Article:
by David Safier
You may have heard that Sen. Al Melvin received the lowest rating among Republican senators
from The Pachyderm Coalition, a very conservative organization. He was one of only three legislators in both houses to earn the dreaded RINO (Republican In Name Only) label.
Yes, that Al Melvin — proud Minuteman, Reagan Republican, righteous defender of all things conservative. I practically got whiplash from the double take I did when I read the news.
It turns out his ranking is the result of some "nanny state" bills he sponsored. According to the Capitol Times:
One bans texting while driving. Another penalizes smoking while in a car with a minor. The third bill prohibits driving a pickup truck with someone riding in the bed.
The Pachyderms think this is Melvin giving himself some moderate cred to help him fend off the ultra conservative label in 2010. And they may be right. Melvin and his campaign manager, Constantin Querard, did a masterful job of making Melvin's positions look moderate while painting his opponent, Cheryl Cage, as a wild-eyed, radical lefty. (Reality check: I know Cheryl Cage. Cheryl Cage is a friend of mine. And Cheryl Cage is no wild-eyed, radical lefty.)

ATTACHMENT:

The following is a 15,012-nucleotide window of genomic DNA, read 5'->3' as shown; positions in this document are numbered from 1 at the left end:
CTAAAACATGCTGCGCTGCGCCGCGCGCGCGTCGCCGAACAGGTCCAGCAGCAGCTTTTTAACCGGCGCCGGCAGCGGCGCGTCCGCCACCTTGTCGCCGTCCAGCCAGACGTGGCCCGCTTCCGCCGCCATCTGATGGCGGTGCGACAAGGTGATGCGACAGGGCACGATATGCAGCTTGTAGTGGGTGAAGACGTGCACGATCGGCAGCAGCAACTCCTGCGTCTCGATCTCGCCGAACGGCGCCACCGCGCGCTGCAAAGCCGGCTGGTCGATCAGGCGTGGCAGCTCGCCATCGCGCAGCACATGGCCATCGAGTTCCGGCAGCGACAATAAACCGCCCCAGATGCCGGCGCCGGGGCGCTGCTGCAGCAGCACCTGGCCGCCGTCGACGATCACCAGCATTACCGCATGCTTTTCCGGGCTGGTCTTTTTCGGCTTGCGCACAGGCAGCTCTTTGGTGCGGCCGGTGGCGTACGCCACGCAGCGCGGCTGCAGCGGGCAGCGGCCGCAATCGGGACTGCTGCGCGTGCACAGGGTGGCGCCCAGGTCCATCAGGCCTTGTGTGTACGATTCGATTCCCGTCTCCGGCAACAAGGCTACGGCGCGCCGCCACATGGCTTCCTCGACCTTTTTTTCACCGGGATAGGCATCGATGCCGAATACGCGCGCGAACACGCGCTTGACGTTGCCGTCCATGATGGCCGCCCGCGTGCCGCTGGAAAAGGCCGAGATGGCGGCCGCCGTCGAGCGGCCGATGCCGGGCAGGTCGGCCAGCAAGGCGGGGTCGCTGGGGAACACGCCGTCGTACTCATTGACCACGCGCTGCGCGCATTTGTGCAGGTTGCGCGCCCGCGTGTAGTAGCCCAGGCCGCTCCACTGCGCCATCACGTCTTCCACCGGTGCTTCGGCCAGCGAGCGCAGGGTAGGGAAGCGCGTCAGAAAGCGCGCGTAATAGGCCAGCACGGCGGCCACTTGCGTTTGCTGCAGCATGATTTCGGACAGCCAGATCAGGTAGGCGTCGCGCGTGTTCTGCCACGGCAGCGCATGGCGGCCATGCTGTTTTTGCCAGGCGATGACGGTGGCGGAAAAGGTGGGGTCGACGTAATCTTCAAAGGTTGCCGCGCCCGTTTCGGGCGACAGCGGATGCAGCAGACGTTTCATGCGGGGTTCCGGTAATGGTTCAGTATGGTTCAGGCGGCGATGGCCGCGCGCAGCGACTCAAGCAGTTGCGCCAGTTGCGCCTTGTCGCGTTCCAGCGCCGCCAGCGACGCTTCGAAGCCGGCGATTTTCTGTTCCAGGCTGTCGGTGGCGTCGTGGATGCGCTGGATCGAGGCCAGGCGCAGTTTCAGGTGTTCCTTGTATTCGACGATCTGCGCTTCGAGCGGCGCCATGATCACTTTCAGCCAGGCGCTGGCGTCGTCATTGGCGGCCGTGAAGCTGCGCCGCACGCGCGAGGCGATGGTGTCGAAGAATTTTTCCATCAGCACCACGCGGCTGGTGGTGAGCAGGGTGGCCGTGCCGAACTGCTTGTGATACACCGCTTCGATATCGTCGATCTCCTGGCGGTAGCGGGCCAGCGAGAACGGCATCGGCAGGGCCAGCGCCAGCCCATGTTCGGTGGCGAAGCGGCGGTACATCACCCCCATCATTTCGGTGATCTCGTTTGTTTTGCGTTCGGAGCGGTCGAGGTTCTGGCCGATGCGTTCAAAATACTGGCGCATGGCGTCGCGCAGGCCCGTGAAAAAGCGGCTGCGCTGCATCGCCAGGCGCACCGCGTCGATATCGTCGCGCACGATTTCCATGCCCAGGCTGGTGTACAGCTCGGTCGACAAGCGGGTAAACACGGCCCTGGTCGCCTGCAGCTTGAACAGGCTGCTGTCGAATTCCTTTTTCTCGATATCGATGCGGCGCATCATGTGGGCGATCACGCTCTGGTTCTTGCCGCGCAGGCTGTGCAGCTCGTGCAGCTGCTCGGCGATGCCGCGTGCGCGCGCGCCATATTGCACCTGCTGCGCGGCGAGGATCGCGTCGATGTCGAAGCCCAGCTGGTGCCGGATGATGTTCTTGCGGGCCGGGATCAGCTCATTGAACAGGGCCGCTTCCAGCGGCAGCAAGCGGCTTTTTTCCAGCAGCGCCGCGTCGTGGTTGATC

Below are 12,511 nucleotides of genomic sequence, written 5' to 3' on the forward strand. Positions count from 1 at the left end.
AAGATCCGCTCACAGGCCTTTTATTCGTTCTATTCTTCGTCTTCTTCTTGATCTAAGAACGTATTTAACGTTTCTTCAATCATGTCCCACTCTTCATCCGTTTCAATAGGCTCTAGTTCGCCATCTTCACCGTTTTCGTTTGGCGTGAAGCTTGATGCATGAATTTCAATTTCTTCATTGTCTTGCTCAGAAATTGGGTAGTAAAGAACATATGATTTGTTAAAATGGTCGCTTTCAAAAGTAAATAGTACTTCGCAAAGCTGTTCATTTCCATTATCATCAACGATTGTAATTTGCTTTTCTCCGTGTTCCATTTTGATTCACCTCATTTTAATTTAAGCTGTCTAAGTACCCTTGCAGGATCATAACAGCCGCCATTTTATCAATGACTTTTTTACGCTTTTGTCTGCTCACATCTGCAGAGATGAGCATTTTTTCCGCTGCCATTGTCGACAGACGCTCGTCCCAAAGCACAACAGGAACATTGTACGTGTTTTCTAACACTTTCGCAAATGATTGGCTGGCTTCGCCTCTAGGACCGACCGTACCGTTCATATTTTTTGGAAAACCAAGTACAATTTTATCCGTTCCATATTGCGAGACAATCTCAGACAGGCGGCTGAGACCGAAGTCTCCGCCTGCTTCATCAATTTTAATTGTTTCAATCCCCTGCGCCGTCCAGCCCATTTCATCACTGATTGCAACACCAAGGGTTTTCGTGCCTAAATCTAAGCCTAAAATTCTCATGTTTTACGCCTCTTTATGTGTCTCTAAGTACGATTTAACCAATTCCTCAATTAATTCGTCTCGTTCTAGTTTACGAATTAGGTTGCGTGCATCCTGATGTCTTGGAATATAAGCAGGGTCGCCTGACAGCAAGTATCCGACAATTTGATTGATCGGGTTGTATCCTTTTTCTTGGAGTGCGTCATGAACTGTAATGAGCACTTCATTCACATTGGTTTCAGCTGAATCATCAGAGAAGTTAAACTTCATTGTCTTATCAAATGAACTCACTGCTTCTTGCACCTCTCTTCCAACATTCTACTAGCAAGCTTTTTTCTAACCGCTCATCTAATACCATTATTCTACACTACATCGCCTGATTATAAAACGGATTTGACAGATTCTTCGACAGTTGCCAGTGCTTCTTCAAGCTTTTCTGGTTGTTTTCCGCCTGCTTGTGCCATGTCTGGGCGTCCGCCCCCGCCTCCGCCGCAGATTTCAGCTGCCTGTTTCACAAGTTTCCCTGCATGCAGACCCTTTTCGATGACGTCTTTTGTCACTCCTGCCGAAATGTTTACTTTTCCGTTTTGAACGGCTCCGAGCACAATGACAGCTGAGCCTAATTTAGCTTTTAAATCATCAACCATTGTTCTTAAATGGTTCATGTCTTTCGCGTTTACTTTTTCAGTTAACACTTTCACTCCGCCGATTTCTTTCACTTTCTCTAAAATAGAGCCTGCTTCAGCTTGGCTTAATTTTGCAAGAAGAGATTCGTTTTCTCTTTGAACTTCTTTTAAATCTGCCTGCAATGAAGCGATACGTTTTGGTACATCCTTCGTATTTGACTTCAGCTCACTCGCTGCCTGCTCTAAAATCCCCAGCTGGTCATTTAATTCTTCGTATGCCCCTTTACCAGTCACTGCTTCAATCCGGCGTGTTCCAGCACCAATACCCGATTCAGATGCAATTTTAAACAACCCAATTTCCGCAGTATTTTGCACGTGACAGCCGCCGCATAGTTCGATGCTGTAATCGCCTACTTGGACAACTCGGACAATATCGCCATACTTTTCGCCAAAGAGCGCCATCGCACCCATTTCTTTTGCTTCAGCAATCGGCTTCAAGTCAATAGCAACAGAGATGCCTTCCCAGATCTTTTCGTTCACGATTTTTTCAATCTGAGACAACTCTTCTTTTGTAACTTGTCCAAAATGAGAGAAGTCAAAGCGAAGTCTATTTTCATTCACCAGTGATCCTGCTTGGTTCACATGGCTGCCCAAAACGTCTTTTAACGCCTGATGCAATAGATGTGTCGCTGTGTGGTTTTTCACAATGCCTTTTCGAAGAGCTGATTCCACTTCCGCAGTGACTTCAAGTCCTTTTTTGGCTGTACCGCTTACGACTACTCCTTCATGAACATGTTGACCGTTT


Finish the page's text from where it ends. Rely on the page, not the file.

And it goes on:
But there may be more to this than posturing. True, Melvin is a solid economic conservative. He promises to vote against all new and returning state taxes*. He wants to squeeze government programs until they scream. And he's a solid social conservative — life begins at conception and ends at a natural death, and so on. But it may be that he's not fond of the libertarian part of current Republican doctrine that proclaims, "It's my choice if I want to endanger myself on the highway, along with my family, friends and complete strangers." In other words, he may be a nanny state conservative who believes it's OK to protect people from themselves, and protect innocent bystanders from other people's foolish actions.
On the other, more cynical hand, we've seen these bills before, and they always get voted down. Maybe Melvin is proposing them, knowing they'll go nowhere. No harm done to other Republicans who get to cast their usual No votes, and he earns bragging rights with the moderates back home.
*My first every footnote on the blog: I was careful to say that Melvin promises to vote against state taxes. the fact is, he didn't take the No New Taxes pledge this time around — he took one in 2006 — because he was for the road improvement taxes in Southern Arizona. His reason:
". . . we have these lousy roads compared to Phoenix with those great roads."
From this point forward, we shall refer to this as the Melvin Exception. If he feels a few bumps on his backside while he's driving down the road, that's a problem he understands. We need new taxes to take care of those nasty potholes. But if other people's kids have to ride a bumpy, hazardous road on their way to adulthood due to underfunded schools and holes in the social services safety net, that's not his problem. It's not his backside that's getting pummeled. Those kids had better not come whining to him, looking for a tax hike and a handout.